6 Things You Should Do if You Get Injured at Work

6 Things You Should Do if You Get Injured at Work

Someone gets hurt at work in the US every 7 seconds. That’s 540 work injuries per hour, 12,900 per day, 90,400 per week, and 7 million per year!

Accidents happen. But when they happen at work (and you get injured as a result), you’re probably entitled to worker’s compensation. So it’s important to know how to apply for and gain worker’s compensation benefits.

In this article, we’ll go over exactly what you need to do if you’re ever involved in an accident at work.

Let’s get started!

1. File an accident report

Anytime you’re in an accident at work, you should file an accident report with your employer immediately—even if you don’t believe you’ve been injured. This has two reasons:

  • Sometimes you don’t experience symptoms of an injury until weeks after the fact. In such cases, you want to have reported your injury.
  • Reporting an accident will motivate the company to implement safety measures that could prevent future accidents.

So, no matter the nature of the accident, it’s best to report it to be safe.

2. Report the injury

If you discover you’ve been injured—at the scene of the accident or later on—report it immediately. Many states have short deadlines for reporting injuries if you want to get worker’s comp benefits. So, if you wait too long, you could be out of luck.

Make sure to include a note from a doctor attesting to your injury and that it happened while you were at work.

Your employer will be the one to file the worker’s comp claim, but they won’t start the process until you let them know you’ve been injured. At that point, a worker’s comp claim administrator will be assigned to you, and you’ll fill out the claim form as directed.

You’ll be entitled to a copy of the claim for your records, and if you are unable to work, you may be able to start earning temporary disability benefits, paid out every 2 weeks.

3. Get medical treatment

Of course, you should get medical treatment right away. Ask your coworkers and others around you for help and see if the office has a first aid kit available.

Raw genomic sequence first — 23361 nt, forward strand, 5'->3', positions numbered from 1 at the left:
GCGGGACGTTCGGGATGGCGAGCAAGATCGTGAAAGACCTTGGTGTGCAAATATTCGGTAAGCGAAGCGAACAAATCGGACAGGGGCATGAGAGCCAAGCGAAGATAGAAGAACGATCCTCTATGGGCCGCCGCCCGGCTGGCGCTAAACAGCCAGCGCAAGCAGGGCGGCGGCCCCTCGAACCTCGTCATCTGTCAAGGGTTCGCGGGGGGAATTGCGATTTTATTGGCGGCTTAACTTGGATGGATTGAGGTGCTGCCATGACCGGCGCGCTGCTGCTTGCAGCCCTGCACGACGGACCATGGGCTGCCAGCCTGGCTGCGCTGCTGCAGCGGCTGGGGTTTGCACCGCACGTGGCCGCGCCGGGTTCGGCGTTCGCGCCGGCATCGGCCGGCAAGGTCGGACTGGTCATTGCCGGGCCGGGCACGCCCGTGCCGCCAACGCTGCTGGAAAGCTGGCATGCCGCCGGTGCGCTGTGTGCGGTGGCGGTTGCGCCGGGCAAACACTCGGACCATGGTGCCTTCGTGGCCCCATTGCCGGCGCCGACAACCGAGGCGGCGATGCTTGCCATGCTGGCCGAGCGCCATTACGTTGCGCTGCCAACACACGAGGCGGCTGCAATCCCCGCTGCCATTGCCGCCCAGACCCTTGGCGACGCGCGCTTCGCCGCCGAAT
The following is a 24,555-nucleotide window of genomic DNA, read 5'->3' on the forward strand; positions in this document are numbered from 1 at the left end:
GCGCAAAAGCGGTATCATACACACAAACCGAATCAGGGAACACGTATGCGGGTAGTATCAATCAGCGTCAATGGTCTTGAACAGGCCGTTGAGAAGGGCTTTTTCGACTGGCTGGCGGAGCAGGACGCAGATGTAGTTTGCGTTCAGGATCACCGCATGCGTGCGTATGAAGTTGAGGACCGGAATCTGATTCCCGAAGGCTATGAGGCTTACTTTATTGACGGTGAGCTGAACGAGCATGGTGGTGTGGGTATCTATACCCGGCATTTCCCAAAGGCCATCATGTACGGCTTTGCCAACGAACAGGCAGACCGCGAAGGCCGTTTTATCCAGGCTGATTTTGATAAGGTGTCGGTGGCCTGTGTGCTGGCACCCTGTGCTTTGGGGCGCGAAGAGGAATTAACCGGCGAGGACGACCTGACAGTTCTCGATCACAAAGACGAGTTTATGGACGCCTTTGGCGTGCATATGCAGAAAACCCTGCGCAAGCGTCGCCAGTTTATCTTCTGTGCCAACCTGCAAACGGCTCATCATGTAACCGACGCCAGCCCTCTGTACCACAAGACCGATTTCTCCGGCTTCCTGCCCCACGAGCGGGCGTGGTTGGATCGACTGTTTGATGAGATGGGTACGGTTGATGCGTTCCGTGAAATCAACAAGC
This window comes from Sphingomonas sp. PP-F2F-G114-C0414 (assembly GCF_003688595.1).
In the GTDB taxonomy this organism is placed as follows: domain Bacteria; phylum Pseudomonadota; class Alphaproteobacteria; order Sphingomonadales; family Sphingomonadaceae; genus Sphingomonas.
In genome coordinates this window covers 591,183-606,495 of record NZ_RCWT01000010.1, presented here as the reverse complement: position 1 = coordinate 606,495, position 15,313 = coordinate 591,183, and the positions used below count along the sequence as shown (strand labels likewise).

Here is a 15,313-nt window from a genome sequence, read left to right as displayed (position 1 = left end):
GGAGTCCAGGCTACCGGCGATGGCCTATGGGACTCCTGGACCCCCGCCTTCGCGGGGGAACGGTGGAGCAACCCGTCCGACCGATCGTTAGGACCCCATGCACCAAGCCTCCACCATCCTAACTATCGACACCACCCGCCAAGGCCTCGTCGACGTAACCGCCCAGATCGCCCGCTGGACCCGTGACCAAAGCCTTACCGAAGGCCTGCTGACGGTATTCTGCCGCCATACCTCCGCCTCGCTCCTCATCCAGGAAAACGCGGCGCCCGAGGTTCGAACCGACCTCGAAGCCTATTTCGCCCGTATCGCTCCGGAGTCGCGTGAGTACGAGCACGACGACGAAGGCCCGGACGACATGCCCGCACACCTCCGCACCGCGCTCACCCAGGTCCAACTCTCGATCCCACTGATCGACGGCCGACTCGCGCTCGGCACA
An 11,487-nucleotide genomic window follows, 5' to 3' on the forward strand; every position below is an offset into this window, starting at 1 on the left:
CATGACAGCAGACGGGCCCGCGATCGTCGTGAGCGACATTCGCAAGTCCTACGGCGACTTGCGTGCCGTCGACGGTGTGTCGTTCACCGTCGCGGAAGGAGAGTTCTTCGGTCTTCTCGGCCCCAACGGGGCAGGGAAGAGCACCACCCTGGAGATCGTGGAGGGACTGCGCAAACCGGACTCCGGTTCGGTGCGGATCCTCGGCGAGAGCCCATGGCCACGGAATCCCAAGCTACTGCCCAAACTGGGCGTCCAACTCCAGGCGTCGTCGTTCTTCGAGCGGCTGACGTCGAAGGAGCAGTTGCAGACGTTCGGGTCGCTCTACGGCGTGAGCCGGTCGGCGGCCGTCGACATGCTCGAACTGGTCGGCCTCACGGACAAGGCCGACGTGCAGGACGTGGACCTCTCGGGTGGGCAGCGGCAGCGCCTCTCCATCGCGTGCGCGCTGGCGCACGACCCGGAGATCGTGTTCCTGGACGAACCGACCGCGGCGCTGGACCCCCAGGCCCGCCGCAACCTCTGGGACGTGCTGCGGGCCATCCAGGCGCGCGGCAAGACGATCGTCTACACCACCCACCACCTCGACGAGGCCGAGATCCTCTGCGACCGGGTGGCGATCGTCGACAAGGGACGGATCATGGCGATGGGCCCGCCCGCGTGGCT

If needed, go to the emergency room. Your health should be your number one priority before you worry about anything else.

To be safe, contact your personal health insurance provider. They’ll tell you what they’ll cover and which doctors you can see.

4. Consult a worker’s compensation attorney

Next, you need to consult a worker’s compensation attorney to ensure you get the best resolution. Remember, your employer and its insurance companies have lawyers working for them, so you need someone to stand up for you as well.

Most worker’s compensation attorneys offer an initial consultation for free. So you really have nothing to lose.

A lawyer can tell you how strong your case is, how to navigate the insurance and lawsuit claims, and what your rights are.

For example, most states require companies to get worker’s compensation insurance, which means employees can’t sue them over work injuries.

But it also means you don’t have to prove employer negligence caused the injury when filing a claim. Any work injury is covered, with a few exceptions like injuries in which you were intoxicated, fighting, or commuting to or from work.

5. Document the injury

You want as much proof of your injury as possible. So, try to take a photo of it with your phone at the scene of the accident.

And it’s always a good idea to get the names and contact information of any witnesses like managers or coworkers.

Then photograph the injury at regular intervals afterward—perhaps every week or every day, enough to see changes over time.

You can also make a reliable written record by recording your symptoms on paper. Describe who was there, how it happened, and who you told. Keep a journal.

6. Keep track of medical records and expenses

Lastly, keep track of all your medical records and expenses so that you can show the damage and losses you’ve incurred as a result of the work injury.

This can include missed days at work, hospital bills, travel expenses, and more. Anything that has set you back.

Final Takeaway

Nobody wants to get hurt at work. But unfortunately, it’s not something you have much control over. So, when it happens to you, follow the tips above to alleviate the situation as much as possible. You won’t regret it!